This isn't something that is generally doable automatically. Big-O analysis isn't a trivial thing.

Are you sure you're not looking for a profiler instead?

Big-O analysis of algorithms is usually done in the design phase, on pencil and paper. It's possible that some people write simple programs and use automated tools to measure and compare a prototype implementation of various algorithms to help the analysis, but even in that highly hypothetical case, Java would NOT be the language of choice (Haskell, maybe).

For applications written in a practical (but theoretically ugly!) language like Java, usually you design and analyze the algorithm prior to implementation, and then once you translate it in Java, you profile and optimize *as/if necessary*. At this point you *should* already know the Big-O complexity of your algorithm.

It may be a surprise to you, but suppose you have an implementation of some algorithm, and then you optimize it so that it's now twice as fast. Maybe three times. Maybe ten times faster. Maybe a million times faster!!!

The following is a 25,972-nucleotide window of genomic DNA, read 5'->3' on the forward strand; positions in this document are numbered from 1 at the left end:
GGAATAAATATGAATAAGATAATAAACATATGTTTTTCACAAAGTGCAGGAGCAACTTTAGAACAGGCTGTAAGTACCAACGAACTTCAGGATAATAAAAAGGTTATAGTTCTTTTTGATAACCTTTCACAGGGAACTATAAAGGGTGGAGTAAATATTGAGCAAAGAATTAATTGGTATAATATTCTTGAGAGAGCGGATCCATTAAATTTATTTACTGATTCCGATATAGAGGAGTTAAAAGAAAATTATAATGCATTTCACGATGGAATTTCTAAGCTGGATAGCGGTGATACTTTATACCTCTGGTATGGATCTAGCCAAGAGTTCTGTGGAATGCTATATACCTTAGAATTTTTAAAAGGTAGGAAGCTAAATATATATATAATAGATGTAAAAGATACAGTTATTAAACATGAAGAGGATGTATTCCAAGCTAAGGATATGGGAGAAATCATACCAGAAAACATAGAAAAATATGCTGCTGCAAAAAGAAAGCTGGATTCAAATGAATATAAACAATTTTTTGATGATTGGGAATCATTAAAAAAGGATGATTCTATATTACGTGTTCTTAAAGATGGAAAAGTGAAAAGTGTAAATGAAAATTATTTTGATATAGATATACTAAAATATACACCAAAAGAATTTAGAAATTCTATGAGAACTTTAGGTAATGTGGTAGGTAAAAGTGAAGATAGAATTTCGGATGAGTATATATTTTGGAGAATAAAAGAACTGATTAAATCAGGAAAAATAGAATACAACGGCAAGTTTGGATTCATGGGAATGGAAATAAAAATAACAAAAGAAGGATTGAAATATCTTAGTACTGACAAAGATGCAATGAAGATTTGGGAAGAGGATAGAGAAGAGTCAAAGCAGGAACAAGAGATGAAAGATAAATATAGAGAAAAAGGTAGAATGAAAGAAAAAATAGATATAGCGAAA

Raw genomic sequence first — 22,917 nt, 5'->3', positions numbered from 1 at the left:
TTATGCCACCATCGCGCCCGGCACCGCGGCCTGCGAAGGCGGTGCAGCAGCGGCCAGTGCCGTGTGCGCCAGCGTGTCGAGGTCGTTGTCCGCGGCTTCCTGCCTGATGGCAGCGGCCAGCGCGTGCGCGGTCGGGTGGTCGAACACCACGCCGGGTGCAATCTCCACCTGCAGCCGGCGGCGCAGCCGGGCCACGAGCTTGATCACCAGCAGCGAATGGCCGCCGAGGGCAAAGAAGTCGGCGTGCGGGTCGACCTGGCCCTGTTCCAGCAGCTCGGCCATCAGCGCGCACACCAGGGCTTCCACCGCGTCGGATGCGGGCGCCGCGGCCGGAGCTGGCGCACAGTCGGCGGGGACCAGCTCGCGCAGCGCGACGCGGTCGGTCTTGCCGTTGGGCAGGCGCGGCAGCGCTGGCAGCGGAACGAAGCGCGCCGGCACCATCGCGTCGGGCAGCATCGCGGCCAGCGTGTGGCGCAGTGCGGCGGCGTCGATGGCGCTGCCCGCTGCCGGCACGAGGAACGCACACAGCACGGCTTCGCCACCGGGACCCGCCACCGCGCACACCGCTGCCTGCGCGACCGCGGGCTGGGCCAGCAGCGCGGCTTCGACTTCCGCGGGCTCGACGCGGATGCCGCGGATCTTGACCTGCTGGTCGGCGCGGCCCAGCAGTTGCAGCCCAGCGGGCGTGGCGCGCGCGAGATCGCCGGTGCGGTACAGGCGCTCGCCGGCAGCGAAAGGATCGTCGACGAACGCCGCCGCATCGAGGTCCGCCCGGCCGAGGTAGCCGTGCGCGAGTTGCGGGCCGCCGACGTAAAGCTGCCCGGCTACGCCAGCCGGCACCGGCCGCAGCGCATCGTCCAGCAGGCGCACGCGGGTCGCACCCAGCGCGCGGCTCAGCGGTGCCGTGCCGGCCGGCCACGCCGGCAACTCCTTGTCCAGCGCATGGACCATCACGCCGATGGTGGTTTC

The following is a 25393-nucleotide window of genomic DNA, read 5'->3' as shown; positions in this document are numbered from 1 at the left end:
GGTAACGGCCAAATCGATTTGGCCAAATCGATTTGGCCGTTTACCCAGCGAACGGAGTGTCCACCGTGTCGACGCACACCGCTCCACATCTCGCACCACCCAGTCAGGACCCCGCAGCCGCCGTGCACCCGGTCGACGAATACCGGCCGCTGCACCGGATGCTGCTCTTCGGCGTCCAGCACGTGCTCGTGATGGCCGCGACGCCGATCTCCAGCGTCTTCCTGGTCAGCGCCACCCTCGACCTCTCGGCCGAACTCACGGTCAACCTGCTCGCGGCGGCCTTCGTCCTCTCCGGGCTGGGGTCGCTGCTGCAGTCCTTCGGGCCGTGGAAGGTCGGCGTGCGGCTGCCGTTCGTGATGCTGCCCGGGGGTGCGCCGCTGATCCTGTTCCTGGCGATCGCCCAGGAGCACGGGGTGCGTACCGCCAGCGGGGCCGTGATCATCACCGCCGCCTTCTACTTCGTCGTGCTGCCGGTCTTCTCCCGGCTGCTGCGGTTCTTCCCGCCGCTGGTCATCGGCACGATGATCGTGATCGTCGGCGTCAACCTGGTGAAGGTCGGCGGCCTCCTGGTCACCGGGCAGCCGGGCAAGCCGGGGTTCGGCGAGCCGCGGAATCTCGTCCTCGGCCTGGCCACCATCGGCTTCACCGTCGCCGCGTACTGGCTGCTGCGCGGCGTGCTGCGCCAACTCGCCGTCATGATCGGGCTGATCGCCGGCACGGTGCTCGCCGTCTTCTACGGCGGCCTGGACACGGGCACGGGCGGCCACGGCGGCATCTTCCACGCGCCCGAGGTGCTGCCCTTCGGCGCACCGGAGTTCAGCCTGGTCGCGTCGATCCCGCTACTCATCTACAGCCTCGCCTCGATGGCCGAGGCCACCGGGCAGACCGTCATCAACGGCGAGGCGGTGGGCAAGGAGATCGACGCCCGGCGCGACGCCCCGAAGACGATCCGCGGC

*And yet, in terms of Big-O analysis, its complexity remains the same!* If you had a linear algorithm, the improved million-times-faster optimized version is still linear! If it was quadratic, it will remain so!

This is because a constant factor is insignificant for asymptotic analysis (i.e. how fast does it grow as the input size goes toward infinity?). A million is a big number, but it's still just a constant.

Another complicating factor is that asymptotic analysis actually have a threshold *after which* the bounds hold. That is, for smaller inputs, these bounds can be broken, but starting from this threshold towards infinity, the bounds must be respected. This makes automatic analysis by measurement very hard, since you don't know if you've reached the threshold or not.

I recommend reading some elementary computer science textbooks to learn more of the subject.

Fun fact: it's impossible to tell if a program will ever stop. This is known as the halting problem. It may seems ridiculous at first, but this has many serious theoretical consequences.

### See also

### Questions on Java profilers